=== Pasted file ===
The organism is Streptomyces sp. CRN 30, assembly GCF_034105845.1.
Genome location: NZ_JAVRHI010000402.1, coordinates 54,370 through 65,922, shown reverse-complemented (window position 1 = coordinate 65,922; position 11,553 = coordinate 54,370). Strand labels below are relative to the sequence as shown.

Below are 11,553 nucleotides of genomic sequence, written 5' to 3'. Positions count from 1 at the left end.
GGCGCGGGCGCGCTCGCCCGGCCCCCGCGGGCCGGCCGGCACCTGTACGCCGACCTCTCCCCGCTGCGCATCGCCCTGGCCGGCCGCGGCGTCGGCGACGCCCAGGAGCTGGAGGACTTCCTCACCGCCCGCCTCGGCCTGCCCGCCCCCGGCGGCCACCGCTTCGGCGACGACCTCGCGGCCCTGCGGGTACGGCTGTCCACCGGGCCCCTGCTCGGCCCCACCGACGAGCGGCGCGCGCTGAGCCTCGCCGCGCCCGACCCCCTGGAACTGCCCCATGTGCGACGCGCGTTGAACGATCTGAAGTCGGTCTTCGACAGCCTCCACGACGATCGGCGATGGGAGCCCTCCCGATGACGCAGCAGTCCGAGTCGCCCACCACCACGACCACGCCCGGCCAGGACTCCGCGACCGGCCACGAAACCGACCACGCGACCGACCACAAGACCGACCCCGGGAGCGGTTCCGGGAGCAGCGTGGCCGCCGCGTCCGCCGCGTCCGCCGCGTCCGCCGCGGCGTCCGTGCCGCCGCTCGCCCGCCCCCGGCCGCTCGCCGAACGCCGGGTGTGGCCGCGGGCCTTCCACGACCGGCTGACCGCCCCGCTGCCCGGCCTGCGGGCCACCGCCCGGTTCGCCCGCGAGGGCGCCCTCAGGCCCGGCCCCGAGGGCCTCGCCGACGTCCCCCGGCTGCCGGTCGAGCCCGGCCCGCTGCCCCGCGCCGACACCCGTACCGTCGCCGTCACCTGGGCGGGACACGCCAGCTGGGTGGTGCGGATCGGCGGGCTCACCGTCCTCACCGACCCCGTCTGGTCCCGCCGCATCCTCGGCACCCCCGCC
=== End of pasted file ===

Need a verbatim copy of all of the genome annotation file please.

The organism is Streptomyces sp. CRN 30, assembly GCF_034105845.1.
Genome location: NZ_JAVRHI010000402.1, coordinates 54,370 through 65,922, shown reverse-complemented (window position 1 = coordinate 65,922; position 11,553 = coordinate 54,370). Strand labels below are relative to the sequence as shown.

Below are 11,553 nucleotides of genomic sequence, written 5' to 3'. Positions count from 1 at the left end.
GGCGCGGGCGCGCTCGCCCGGCCCCCGCGGGCCGGCCGGCACCTGTACGCCGACCTCTCCCCGCTGCGCATCGCCCTGGCCGGCCGCGGCGTCGGCGACGCCCAGGAGCTGGAGGACTTCCTCACCGCCCGCCTCGGCCTGCCCGCCCCCGGCGGCCACCGCTTCGGCGACGACCTCGCGGCCCTGCGGGTACGGCTGTCCACCGGGCCCCTGCTCGGCCCCACCGACGAGCGGCGCGCGCTGAGCCTCGCCGCGCCCGACCCCCTGGAACTGCCCCATGTGCGACGCGCGTTGAACGATCTGAAGTCGGTCTTCGACAGCCTCCACGACGATCGGCGATGGGAGCCCTCCCGATGACGCAGCAGTCCGAGTCGCCCACCACCACGACCACGCCCGGCCAGGACTCCGCGACCGGCCACGAAACCGACCACGCGACCGACCACAAGACCGACCCCGGGAGCGGTTCCGGGAGCAGCGTGGCCGCCGCGTCCGCCGCGTCCGCCGCGTCCGCCGCGGCGTCCGTGCCGCCGCTCGCCCGCCCCCGGCCGCTCGCCGAACGCCGGGTGTGGCCGCGGGCCTTCCACGACCGGCTGACCGCCCCGCTGCCCGGCCTGCGGGCCACCGCCCGGTTCGCCCGCGAGGGCGCCCTCAGGCCCGGCCCCGAGGGCCTCGCCGACGTCCCCCGGCTGCCGGTCGAGCCCGGCCCGCTGCCCCGCGCCGACACCCGTACCGTCGCCGTCACCTGGGCGGGACACGCCAGCTGGGTGGTGCGGATCGGCGGGCTCACCGTCCTCACCGACCCCGTCTGGTCCCGCCGCATCCTCGGCACCCCCGCC